Democratic House Speaker Sara Gideon is proposing a bill to provide Maine workers with up to 12 weeks of paid medical leave for childbirth that would be funded by a 0.5 percent tax on worker earnings.

If passed, Maine would join a handful of states that offer paid family and medical leave to workers, allowing new parents and those suffering from a major illness or caring for a sick relative to collect part of their wages for three months or longer.

The bill would expand on a federal law that requires most employers to give employees unpaid family or medical leave of up to 12 weeks.

Changing the benefit from unpaid to paid will make it more realistic for families to use the benefit, Gideon said. One in four mothers goes back to work within two weeks after childbirth to avoid losing pay, according to U.S. Department of Labor statistics.

“We think this is one of the most important policy proposals, not just to help Maine families, but to help us as a state achieve one of our most important goals, attracting a strong, vibrant workforce,” Gideon said in an interview Tuesday. She said paid family leave could give Maine a competitive advantage over states that don’t have the same benefit and help with Maine’s workforce shortage by encouraging more young families to move to Maine.

Most other industrialized countries have paid leave benefits. In Canada, for instance, parents are offered standard parental benefits for up to 35 weeks, at 55 percent of average weekly earnings.


While the details of the proposal could be subject to compromise, the initial bill would give all full-time, self-employed and part-time workers in the state a paid benefit of up to 12 weeks for the birth of a child, or up to 20 weeks for a serious medical condition. The leave would be funded by an 0.5 percent tax on employee wages.

The money generated would go into a statewide insurance pool, and would pay workers, depending on their income, 67 percent to 90 percent of their pay, capped at $800 per week. The lowest-income workers would receive 90 percent of pay, but everyone, regardless of income, would get up to $800 per week to offset lost wages.

If approved, Maine would join California, New Jersey, Rhode Island, New York, Washington, Washington, D.C., and Massachusetts, which either have existing paid family leave benefits or approved laws that have yet to be implemented.

The earliest the program would go into effect in Maine would be 2020, Maine Democrats said.

John Bott, spokesman for minority House Republicans, said in an email response to questions that the proposal will be “carefully” reviewed once the details are released.

“Republican pro-growth policies and fiscal restraint have created a record-high number of employers, record number of private-sector jobs, higher wages, record unemployment and a healthy budget surplus. We want the Maine economy to keep growing to benefit even more residents and their families. We will review all proposals with that in mind,” Bott said.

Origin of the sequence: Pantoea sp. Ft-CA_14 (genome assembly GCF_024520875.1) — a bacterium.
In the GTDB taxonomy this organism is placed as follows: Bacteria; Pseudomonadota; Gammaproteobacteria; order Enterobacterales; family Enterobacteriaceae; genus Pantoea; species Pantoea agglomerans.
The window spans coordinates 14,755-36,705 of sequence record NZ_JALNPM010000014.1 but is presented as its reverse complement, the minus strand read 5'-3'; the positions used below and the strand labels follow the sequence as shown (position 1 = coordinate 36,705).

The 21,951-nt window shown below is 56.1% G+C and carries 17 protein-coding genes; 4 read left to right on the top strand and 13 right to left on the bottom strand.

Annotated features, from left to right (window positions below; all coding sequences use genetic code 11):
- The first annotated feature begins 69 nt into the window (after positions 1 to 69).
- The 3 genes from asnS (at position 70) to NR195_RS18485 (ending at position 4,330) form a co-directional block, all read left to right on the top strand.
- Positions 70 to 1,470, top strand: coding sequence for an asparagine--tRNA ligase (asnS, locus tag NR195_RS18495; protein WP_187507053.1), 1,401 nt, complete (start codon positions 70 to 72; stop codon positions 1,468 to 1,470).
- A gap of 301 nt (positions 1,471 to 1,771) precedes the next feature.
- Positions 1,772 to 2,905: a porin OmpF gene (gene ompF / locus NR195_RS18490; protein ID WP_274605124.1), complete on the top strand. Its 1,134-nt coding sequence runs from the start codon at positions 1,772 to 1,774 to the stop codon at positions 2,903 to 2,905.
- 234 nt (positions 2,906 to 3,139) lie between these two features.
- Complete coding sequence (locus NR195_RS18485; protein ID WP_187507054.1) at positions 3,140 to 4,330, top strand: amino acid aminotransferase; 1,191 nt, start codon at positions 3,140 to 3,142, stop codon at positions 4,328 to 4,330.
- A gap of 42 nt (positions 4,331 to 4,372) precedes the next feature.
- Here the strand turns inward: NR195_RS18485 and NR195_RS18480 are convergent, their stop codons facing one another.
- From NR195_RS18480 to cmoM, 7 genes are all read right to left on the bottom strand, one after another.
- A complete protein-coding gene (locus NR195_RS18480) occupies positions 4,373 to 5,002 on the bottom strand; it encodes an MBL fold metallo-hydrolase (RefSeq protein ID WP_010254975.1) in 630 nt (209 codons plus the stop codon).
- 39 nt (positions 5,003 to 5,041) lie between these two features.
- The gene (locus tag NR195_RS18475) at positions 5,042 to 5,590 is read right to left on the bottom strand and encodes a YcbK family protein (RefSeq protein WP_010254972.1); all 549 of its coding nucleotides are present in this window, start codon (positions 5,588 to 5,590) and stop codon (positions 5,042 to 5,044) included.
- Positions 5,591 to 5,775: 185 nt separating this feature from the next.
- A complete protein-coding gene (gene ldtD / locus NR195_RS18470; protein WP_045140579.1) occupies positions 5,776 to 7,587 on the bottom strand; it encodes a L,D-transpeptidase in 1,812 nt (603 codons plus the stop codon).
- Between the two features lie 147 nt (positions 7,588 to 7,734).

Democrats control the House, Senate and governor’s office.

Gov. Janet Mills and state Democratic lawmakers are pushing a much more progressive agenda after eight years of conservative Republican Gov. Paul LePage. Mills implemented Medicaid expansion on her first full day in office on Jan. 3.

Scott Ogden, Mills’ spokesman, said the governor will work with Gideon and others on the bill.

“Governor Mills applauds Speaker Gideon’s leadership on this issue and shares her goal of working to ensure that people across Maine are able to take appropriate leave following major life events, like the birth of a child. The governor looks forward to reviewing the Speaker’s bill and working with her, other lawmakers, and members of the business community to pursue avenues to accomplish it.”

Quincy Hentzel, president and CEO of the Portland Regional Chamber of Commerce, said the organization hasn’t seen the details of the bill yet.

“I can state this is undoubtedly a complicated issue, and the business community should be involved in the discussions as this progresses through the process, in part to avoid the potential for unintended consequences,” Hentzel said.


Gideon said some companies, such as Wex Inc. and L.L. Bean already offer paid family leave, but it should be available to all working Mainers.

“We shouldn’t think of family leave as an elite benefit, only available at some companies. Everyone in Maine, whether they have a child or are caring for a sick family member, should have access to this same benefit,” Gideon said. “It should be like unemployment insurance, there for you when you need it.”

Thirteen percent of private sector employees had access to a paid family leave benefit in 2016, according to the latest statistics from the U.S. Department of Labor.

Eliza Townsend, executive director of the Maine Women’s Lobby, said they are “enthusiastic supporters” of the proposal.

“This would be an enormous benefit,” Townsend said.

Townsend said the Maine Women’s Lobby, despite having only five employees, currently offers paid family leave as an employer-funded benefit. But Townsend said if workers instead paid into a statewide fund, that would remove the financial burden from employers. That would free up money for companies to pay for temporary replacement workers or to pay overtime to employees when a worker uses the paid family leave benefit.


Some states, such as Massachusetts and Washington, split the cost among employers and employees, while other states have an employee-funded pool.

Joe Lawlor can be contacted at 791-6376 or at:

Twitter: joelawlorph

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